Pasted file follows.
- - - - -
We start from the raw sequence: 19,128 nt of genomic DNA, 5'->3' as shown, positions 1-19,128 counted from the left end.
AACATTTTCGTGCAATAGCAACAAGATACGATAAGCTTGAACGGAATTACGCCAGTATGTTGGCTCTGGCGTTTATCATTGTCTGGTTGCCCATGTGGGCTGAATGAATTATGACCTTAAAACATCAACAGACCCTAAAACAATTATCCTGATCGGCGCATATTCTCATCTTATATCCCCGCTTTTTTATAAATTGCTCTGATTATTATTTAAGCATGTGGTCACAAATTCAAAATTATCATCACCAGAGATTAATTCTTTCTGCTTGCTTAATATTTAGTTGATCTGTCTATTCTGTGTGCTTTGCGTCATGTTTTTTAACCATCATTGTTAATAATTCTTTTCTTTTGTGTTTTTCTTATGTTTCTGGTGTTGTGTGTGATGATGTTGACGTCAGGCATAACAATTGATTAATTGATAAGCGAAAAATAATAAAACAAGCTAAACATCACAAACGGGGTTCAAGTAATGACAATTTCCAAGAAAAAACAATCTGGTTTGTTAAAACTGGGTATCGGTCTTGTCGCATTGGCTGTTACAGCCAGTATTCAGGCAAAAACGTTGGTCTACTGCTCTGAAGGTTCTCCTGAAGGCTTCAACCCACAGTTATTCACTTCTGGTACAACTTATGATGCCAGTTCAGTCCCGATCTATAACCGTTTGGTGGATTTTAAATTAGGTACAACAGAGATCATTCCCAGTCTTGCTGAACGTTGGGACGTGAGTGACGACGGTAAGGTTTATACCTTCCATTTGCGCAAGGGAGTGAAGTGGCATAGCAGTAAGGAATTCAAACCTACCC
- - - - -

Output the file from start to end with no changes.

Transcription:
We start from the raw sequence: 19,128 nt of genomic DNA, 5'->3' as shown, positions 1-19,128 counted from the left end.
AACATTTTCGTGCAATAGCAACAAGATACGATAAGCTTGAACGGAATTACGCCAGTATGTTGGCTCTGGCGTTTATCATTGTCTGGTTGCCCATGTGGGCTGAATGAATTATGACCTTAAAACATCAACAGACCCTAAAACAATTATCCTGATCGGCGCATATTCTCATCTTATATCCCCGCTTTTTTATAAATTGCTCTGATTATTATTTAAGCATGTGGTCACAAATTCAAAATTATCATCACCAGAGATTAATTCTTTCTGCTTGCTTAATATTTAGTTGATCTGTCTATTCTGTGTGCTTTGCGTCATGTTTTTTAACCATCATTGTTAATAATTCTTTTCTTTTGTGTTTTTCTTATGTTTCTGGTGTTGTGTGTGATGATGTTGACGTCAGGCATAACAATTGATTAATTGATAAGCGAAAAATAATAAAACAAGCTAAACATCACAAACGGGGTTCAAGTAATGACAATTTCCAAGAAAAAACAATCTGGTTTGTTAAAACTGGGTATCGGTCTTGTCGCATTGGCTGTTACAGCCAGTATTCAGGCAAAAACGTTGGTCTACTGCTCTGAAGGTTCTCCTGAAGGCTTCAACCCACAGTTATTCACTTCTGGTACAACTTATGATGCCAGTTCAGTCCCGATCTATAACCGTTTGGTGGATTTTAAATTAGGTACAACAGAGATCATTCCCAGTCTTGCTGAACGTTGGGACGTGAGTGACGACGGTAAGGTTTATACCTTCCATTTGCGCAAGGGAGTGAAGTGGCATAGCAGTAAGGAATTCAAACCTACCC